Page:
How to find dispersed campsites in national forests

RVers and normal people call camping without hookups boondocking, regardless of whether it is on the baking black asphalt in a Walmart parking lot or so far back an old forest service logging road even the coyotes can’t find it.

But you rarely see a magazine ad photo of that sparkling new 40-foot diesel pusher in a Walmart parking lot. So if what you see in the RV ad–a canopy of lofty pine trees on the edge of a wildflower strewn meadow with a gurgling mountain stream flowing through it–looks like the campsite you picture your RV in, then I have news for you. You’re going to have to discover it for yourself, because it won’t be in a Walmart parking lot and it won’t be in a campground either.

Those campsites are called “dispersed” by the Forest Service and BLM, which is a good word for them. They are scattered about, with no directional signs leading you to them, sometimes no room for more than one or two vehicles, not identified in any printed directions, nor located on official maps. They are the best kept secrets of boondockers that have taken the time and effort to find them. So how do you find them?

It is not usually efficient to find a one night free boondock stopover while enroute to a destination, but rather when you have a few days or longer to stay in one place, and are willing to take some extra time to find just the right campsite. One of these options below will work, depending on your and the area’s circumstances, and how much time you have to look.

* Ask at the ranger station or office for directions to any dispersed camping areas that they know of. If you are lucky you will find a patrolling ranger who knows. Buy a map of the forest that shows even the dirt back roads, as well as any photocopied maps they may have. Ask for them. They may not be out and visible.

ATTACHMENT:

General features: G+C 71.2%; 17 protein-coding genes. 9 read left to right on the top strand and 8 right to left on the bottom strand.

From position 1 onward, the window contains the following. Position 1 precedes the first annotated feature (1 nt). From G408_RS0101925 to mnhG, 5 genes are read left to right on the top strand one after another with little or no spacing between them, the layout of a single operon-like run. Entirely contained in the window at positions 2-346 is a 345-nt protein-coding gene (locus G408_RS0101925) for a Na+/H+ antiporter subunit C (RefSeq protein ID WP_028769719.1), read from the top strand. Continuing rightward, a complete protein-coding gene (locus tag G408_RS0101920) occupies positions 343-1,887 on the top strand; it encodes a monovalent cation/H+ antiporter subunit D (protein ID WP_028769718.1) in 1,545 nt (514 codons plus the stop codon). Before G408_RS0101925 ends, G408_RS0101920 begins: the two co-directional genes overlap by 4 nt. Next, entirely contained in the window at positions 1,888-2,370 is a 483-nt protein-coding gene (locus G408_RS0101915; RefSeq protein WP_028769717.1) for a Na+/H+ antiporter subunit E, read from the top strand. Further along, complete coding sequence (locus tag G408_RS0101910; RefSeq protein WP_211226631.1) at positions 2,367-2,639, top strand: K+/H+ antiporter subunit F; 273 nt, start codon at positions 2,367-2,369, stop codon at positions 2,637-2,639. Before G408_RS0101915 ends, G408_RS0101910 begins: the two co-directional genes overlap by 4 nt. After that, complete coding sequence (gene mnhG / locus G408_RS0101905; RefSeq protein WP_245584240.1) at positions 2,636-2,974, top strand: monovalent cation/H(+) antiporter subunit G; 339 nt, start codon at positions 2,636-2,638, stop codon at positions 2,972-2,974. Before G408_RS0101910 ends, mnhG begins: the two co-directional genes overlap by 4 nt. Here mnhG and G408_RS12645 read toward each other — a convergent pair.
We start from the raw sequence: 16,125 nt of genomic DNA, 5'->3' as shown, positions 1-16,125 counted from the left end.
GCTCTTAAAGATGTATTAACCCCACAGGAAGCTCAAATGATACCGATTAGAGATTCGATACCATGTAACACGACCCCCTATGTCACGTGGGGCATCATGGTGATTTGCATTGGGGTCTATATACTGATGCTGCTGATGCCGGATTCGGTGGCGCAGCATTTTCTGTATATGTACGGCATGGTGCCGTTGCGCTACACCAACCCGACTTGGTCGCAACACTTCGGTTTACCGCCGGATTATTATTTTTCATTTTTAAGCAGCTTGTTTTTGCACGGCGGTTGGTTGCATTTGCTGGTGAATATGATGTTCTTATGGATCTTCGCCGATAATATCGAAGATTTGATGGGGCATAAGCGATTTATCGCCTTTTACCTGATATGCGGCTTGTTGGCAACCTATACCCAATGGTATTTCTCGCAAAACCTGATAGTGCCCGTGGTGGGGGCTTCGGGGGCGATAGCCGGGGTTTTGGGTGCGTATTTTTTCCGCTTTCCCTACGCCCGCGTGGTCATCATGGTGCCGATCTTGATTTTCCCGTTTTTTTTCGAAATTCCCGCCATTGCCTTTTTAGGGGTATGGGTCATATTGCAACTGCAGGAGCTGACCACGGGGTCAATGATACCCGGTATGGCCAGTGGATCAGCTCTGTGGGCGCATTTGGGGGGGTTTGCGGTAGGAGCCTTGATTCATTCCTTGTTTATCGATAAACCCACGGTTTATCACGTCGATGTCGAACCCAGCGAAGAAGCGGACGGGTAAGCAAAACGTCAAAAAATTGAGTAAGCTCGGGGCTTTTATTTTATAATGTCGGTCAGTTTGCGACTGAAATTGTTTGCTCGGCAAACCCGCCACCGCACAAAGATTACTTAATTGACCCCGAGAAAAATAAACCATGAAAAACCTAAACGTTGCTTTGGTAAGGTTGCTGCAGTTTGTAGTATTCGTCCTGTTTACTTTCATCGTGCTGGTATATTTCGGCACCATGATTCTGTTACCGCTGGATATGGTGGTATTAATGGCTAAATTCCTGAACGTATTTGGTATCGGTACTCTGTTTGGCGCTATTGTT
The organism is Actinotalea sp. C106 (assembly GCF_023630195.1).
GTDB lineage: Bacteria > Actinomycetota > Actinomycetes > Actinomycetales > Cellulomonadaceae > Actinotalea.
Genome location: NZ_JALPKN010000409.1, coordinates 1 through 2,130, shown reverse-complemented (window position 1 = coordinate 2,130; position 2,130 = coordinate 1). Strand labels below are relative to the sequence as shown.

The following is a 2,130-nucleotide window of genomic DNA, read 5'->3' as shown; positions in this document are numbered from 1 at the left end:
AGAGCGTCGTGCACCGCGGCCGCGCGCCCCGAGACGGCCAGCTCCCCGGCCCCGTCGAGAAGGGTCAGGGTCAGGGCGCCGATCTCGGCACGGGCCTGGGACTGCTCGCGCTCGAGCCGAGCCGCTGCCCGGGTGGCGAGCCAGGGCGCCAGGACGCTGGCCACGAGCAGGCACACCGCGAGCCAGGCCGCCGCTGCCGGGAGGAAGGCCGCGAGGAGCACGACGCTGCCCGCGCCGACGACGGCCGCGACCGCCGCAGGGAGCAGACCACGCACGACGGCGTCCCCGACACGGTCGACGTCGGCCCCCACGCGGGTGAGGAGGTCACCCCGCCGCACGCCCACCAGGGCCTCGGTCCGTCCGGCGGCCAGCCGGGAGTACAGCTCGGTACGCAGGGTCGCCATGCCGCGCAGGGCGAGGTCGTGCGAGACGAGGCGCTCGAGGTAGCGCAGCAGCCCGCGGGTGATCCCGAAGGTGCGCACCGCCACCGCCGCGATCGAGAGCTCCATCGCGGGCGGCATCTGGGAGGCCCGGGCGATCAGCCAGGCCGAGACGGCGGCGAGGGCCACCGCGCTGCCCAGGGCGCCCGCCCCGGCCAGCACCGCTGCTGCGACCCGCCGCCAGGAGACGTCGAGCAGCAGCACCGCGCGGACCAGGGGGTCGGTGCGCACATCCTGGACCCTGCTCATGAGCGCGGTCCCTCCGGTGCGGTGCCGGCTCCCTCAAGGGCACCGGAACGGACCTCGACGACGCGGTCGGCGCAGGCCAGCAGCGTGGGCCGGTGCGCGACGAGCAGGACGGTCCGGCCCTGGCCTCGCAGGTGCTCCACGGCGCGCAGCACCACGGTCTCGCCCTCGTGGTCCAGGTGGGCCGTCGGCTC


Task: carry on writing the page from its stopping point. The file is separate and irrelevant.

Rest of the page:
* Ask other RVers who have been to the forest you are headed for if they know of any dispersed camping areas. If they’re nice–and you’re nice–they might even tell you.
* Head for a forest service designated campground for the first night, then the next day take your tow or toad and explore the side roads for campsites and then move to one.
* Drive slowly through the forest (don’t back up traffic, though) looking for dirt roads that look like logging trucks use (as against jeep trails).
* If you are driving a truck camper, just pull right in and look for a spot, but don’t go any deeper than what looks adequate for a turnaround. If you are adventurous, go for it, even though you may end up backing out if you can”t find a turnaround–which isn’t likely.
* Motorhome drivers, if you are towing, and can see wide spots or probable campsites ahead continue on. I usually unhitch and drive the toad in looking for campsites. When we find a suitable one, we return and pick up the MH and head for the site. As we search we check for low limbs, tight turns, and other obstructions to be sure the MH will fit. If we don’t find a campsite, my wife drives on ahead looking for more dirt roads and I follow in the motorhome. It may take a half hour or more, but eventually you will find a dispersed site.
* If you are towing a fiver or trailer, it is a bit more difficult. I suggest that instead of turning onto an unfamiliar dirt road and being confronted with a sudden narrowing or no place wide enough to turn around, you pull off to the side of the main road–providing there is shoulder enough to get off the road–and park. Then walk in a hundred yards or so and you should be able to tell what lies ahead, or even find a spot just off the road. Even if you find only a so-so spot, stay one night and explore the next day with your truck for a better one.

Over time you will find lots of dispersed campsites. Record them all on your GPS or in a camping log book complete with coordinates, directions, mileage markers, visual signs, and landmarks, so that you can find them again. Your favorite one might be taken, but with backups you can just choose another one. And, you also then have something to share, and can swap dispersed campsite information with other boondockers. And remember–leave your campsite cleaner than you found it.

Bob Difley

Healthy RV Lifestyle

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One thought on “How to find dispersed campsites in national forests

  1. I’m extremely pleased to discover this site. I wanted to thank you for ones time for this fantastic read!! I definitely savored every little bit of it and i also have you saved to fav to see new information on your web site.

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